Petition to the privy council, 1606

Pages 118-122

The Spanish Company. Originally published by London Record Society, London, 1973.

This free content was digitised by double rekeying and sponsored by London Record Society. All rights reserved.


In this section

iv. Petition to the privy council, 1606

(P.R.O. S.P. 14/16 no. 118)

733. To the lords of the privy council. (fn. 1) We his majesty's dutiful and faithful subjects, the English merchants trading Spain and Portugal, do in all humbleness present to your good lordships' most honourable and grave considerations, divers injuries offered to us in Spain and Portugal the same being so grievous and intolerable that unless reformation be had therein we shall be driven to forsake the country and give over trading thither. And therefore we most humbly pray your lordships to recommend our petition in that behalf to the king's most excellent majesty; and we shall ever (as duty binds us) pray to almighty God to preserve his most excellent majesty and your good lordships.

734. First for matters of religion, upon false and slight accusations our servants and factors are threatened to the Inquisition, and also they practise to entrap our servants and factors by questioning with them upon points of religion, and thereby to draw them into the danger of their Inquisition. As namely about January last one William Watson, a young man and servant to Mr. Roger How a merchant of London, coming newly over into Spain to a town called Faro, (fn. 2) and passing in the street, a canonigo or churchman called him; and presently after a little conference a procession came by, to which the said Watson made the same reverence that the canonigo did. The procession being passed, the canonigo demanded of Watson, (being in a house, and only one or two present) whether we had that order in England et cetera. Watson asked what it was and what he meant; the canonigo said it was a procession and they prayed to saints for rain, and demanded what they in England thought; who answered in Latin, that no saint though never so holy was never able to save himself, much less another, without the mercy of Jesus Christ and so they pray directly to Jesus Christ and no other.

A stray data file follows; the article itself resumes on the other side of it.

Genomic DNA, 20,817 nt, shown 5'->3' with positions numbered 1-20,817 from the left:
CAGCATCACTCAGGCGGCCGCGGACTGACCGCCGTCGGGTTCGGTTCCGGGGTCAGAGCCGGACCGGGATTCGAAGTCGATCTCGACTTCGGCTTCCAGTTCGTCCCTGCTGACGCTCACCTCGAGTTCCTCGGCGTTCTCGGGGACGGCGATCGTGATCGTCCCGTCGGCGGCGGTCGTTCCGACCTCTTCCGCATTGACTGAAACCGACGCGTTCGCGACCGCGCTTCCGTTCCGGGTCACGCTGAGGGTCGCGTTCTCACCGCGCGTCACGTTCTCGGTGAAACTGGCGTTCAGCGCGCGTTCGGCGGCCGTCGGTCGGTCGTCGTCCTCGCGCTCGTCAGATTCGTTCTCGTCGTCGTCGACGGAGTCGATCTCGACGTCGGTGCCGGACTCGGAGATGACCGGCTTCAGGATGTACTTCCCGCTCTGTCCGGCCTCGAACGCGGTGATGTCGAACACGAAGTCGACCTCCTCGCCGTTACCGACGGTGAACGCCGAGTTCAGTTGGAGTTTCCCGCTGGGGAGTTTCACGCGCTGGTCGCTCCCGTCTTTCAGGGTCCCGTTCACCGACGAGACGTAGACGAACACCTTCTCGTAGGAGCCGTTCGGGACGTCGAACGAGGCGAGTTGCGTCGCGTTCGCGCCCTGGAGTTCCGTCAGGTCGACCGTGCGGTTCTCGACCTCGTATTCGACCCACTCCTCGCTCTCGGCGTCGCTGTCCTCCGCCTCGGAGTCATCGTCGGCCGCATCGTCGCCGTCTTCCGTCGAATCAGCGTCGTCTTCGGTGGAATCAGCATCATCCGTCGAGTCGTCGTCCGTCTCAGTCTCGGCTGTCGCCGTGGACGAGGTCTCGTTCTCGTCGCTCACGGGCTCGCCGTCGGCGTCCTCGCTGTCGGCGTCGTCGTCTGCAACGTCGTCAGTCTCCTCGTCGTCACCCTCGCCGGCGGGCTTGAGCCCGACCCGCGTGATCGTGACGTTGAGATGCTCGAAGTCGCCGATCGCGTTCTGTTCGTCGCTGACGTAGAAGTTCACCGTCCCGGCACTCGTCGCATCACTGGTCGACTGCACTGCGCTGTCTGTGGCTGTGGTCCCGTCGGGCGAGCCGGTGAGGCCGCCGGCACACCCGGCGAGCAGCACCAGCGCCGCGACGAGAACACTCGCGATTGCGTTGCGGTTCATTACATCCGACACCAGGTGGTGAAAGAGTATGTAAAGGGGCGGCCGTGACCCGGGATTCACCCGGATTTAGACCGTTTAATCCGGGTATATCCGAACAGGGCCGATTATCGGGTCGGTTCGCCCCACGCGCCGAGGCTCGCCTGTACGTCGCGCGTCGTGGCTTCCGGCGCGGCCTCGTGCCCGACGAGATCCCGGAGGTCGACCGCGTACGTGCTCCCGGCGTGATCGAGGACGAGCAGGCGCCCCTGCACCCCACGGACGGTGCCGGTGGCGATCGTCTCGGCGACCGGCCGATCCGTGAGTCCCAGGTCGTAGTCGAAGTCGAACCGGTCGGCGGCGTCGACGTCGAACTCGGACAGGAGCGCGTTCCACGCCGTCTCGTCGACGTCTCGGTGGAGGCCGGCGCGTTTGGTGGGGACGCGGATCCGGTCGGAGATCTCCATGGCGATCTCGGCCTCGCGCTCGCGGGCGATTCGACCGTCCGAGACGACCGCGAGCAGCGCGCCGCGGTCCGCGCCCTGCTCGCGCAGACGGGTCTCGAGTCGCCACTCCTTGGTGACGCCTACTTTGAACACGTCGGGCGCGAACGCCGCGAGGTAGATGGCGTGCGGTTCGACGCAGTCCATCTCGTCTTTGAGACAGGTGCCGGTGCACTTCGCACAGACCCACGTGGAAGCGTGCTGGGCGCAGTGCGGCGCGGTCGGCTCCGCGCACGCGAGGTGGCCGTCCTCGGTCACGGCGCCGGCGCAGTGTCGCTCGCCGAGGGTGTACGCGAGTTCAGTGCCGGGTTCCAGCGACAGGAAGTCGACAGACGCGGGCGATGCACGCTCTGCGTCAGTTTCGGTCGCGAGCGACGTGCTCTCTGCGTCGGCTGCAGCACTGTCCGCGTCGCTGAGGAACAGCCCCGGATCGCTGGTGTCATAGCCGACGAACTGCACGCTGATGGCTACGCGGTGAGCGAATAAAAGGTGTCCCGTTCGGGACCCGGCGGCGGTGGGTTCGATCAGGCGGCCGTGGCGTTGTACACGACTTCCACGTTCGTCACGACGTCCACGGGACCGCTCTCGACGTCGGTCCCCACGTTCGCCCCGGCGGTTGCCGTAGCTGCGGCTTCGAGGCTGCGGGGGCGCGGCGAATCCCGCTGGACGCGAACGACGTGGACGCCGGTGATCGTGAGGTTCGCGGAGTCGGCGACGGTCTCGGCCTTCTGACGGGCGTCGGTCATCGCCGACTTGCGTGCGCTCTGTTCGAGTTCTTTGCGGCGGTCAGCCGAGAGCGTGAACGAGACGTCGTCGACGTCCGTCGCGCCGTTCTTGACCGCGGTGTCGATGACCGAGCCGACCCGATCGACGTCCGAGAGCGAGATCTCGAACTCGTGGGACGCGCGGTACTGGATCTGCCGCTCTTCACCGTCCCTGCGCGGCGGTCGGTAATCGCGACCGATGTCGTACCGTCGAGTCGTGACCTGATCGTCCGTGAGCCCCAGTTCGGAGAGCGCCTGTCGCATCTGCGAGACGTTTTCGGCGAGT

735. For these words he was the next day convented before a bishop and reproved for the same, and so far that time discharged. But about nine months after, namely in October last, for the same words so spoken he was committed to prison, into a loathsome dungeon with irons, and after set upon a mule and bound with irons and chains, and carried to Evora, and threatened to be burned; and was by them persuaded to change his religion and to be new christened, or else to be brought up in a monastery. And because he would not yield thereto, God knows in what misery he remains; and not so contented, they practise not only to confiscate all his goods, but also the goods of all others consigned to him. (fn. 3)

736. And one Nicholas Moone, servant to Francis Oliver, a merchant of London, seeing a procession coming along, did before it came near him, pass aside into a street with a purpose to have gone away. But one pursued him, using opprobrious words to him, and demanded the cause of his passing down the street; who answered that by the articles of the peace he might lawfully do so. And yet he was committed to prison for the same.

737. They will not permit any books of prayer to be used in private amongst ourselves, notwithstanding they are not so restrained here in England, but have their masses to common, (as is generally reported). And some of them dispute and maintain their opinions upon the Exchange, as merchants of good account will approve and witness.

738. They have got possession of a house in San Lucar which was built by the English nation and have there placed English fugitives, Jesuits and seminarians, enemies to our king and country. And for their maintenance have and do constrain our factors and servants to charge our account with a quarter per cent inward and a quarter per cent outward; and many other exactions they lay upon us, which we dare not deny to pay, for fear of the Inquisition, for if they be any way contradicted or denied their demands some wicked person or other will unjustly accuse us to the Inquisition whereby we are committed. (fn. 4) And when we are in prison none dare speak for us, neither shall we know our accuser nor know when to come to our answer.